Think about it. When we pray to God, we say "Forgive us our sins..." In essence, we're repenting. When the people asked Peter in ACTS, "What must we do to be saved," Peter told the to "Repent." When Jesus commanded how much to forgive your brother when he sins against you, he said this:

"If your brother sins, rebuke him, and if he repents, forgive him. If he sins against you seven times in a day, and seven times comes back to you and says, "I repent," forgive him." (Luke 17:3-4, NIV)

Another Teaching in Matthew 18:15-20 states:
[1]If your brother sins against you, go and show him his fault, just between the two of you. If he listens to you, you will have won your brother over. But if he will not listen, [2]take one or two others along, so that 'every matter may be established by the testimony of two or three witnesses.' If he refuses to listen to them, tell it to the [whole] church; and if he refuses to listen even to the church, treat him as you would a pagan or a tax collector.

So, those of you that want to spout what a good Christian does--READ THE BIBLE--

If my mom had done the very thing just commanded, all these family affairs would have been dragged before an entire church, to be judged by an elder board, and if those in the family that were abusers didn't repent before the whole church, they would then be treated like pagans and tax collectors. So, I think my mom was doing the Christianly thing, though if anything, she's letting people off a little too easily--at least scripturally speaking.

Point being--My mom has done a pretty good job at showing love to the family, even to those that did abuse her. I know that one of her highlights over the last eleven years was that her step-father was honestly trying to meet with her and confess his sins and finally be forgiven for what he had done so long before. This may upset those of you that want to live in denial of any abuse, but it's the truth. My Grandfather, her step-dad was a man I loved dearly. I wish that I could still go out bowling with him. Just because he did some things wrong in his past, does not make him any more evil than the rest of us. Every man and every woman has the potential to abuse the very ones they love the most and neither you nor me are any exception. Our addictions, most often, hurt the ones we love most whether that be our spouses, our children, or our closest friends--those are the ones that we have the power to hurt, and those are the ones we often DO hurt. When we are addicted to alcohol, lust, pornography, or sexuality, we hurt those we love the most, most, and some of us even abuse those closest to us because of our addictions.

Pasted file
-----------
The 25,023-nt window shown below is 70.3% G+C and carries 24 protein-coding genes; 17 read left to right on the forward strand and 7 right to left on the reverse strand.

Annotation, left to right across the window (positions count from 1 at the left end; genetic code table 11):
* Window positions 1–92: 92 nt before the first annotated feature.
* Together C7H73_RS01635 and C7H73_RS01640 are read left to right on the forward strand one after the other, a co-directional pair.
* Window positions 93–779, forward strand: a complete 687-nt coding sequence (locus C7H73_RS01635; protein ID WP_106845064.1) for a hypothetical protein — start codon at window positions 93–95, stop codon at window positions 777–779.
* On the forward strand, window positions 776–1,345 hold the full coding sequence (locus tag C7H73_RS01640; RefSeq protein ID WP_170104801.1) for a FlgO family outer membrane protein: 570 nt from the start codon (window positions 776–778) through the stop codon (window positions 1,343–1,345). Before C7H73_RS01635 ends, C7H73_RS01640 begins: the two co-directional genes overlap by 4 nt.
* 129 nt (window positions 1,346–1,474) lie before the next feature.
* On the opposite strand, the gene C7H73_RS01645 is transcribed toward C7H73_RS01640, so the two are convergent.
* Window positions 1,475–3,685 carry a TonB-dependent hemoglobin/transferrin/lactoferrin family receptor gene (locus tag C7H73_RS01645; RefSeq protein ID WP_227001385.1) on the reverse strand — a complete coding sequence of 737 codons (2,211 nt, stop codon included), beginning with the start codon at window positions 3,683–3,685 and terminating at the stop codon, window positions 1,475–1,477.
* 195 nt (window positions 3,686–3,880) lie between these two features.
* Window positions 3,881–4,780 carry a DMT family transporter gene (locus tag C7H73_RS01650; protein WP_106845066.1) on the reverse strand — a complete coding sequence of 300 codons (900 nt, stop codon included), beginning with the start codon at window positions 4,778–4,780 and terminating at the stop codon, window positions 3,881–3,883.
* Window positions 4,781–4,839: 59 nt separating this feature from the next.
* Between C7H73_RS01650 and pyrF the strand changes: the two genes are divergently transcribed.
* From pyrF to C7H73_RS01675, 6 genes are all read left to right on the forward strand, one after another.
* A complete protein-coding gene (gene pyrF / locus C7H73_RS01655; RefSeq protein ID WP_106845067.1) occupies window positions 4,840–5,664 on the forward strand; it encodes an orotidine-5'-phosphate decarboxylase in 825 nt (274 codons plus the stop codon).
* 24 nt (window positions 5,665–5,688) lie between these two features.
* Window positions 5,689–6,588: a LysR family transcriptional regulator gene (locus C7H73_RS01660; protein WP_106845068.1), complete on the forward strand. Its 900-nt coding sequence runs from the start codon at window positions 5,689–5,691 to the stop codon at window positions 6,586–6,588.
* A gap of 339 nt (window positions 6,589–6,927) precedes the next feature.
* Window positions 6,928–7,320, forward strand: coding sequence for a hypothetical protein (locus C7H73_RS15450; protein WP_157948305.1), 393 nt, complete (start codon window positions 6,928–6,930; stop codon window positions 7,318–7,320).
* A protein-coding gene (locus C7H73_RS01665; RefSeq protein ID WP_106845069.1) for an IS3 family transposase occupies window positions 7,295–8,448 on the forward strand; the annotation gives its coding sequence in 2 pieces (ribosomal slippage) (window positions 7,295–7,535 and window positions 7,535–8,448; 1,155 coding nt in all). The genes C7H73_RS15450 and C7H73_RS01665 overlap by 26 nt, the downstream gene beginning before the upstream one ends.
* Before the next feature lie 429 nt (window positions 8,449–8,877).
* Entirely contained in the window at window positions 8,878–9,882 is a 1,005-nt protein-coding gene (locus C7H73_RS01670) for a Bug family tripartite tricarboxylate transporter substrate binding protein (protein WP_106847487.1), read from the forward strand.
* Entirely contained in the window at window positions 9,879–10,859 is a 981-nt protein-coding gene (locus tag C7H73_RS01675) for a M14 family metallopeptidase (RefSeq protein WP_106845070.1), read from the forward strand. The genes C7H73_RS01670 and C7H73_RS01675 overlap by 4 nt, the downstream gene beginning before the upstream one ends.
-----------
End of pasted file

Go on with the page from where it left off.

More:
This has happened in this family time and time again, but instead of confronting each other and dealing with it (which I admit is hard), we have all too often tried to pretend that it has never happened. While "forgiving and forgetting," might help you get along, it is not a productive philosophy for relationships. Some people who were, say, Holocaust survivors, will never have the opportunity to reconcile with their former Nazi abusers, and in this case, they must "forgive" in a sense--or rather they must give the "vengeance" over to God, who declared, "Vengeance is mine saith the Lord..." But when you are living side by side with someone, someone who is your brother and not an enemy, for true forgiveness to take place it is a two way street. The offender must repent, and the offended must then forgive in order for reconciliation to take place. This is what I often call the difference between forgiveness and reconciliation. Whether the offenders think so or not, my mom has forgiven them--in this sense, but in order for a healthy relationship to occur, there must be reconciliation, which requires both repentance and forgiveness. Without these two things, the offense will always hang as an invisible wall, separating people from each other. Kevin


Characteristics Observed in Male Survivo

by Ken Singer, LCSW

Denial of Vulnerability

Difficulty recognizing that what happened was sexual abuse. High need for control in interactions with others. May appear stubborn and rigid for control in interactions with others and frequently engage in power struggles, or seem passive, codependent and conforming. Both are protection from feelings of vulnerability.

Confusion Regarding Sexual Orientation

Orientation is exhibited in many ways. Some men claim heterosexuality but are sexual with other men. Some homosexual men question their orientation and wonder how they might be different had they not been abused. Other men may not engage in any sexual behaviors with males or females and are unable to determine their sexual orientation.

Confusion of Emotional Needs With Sex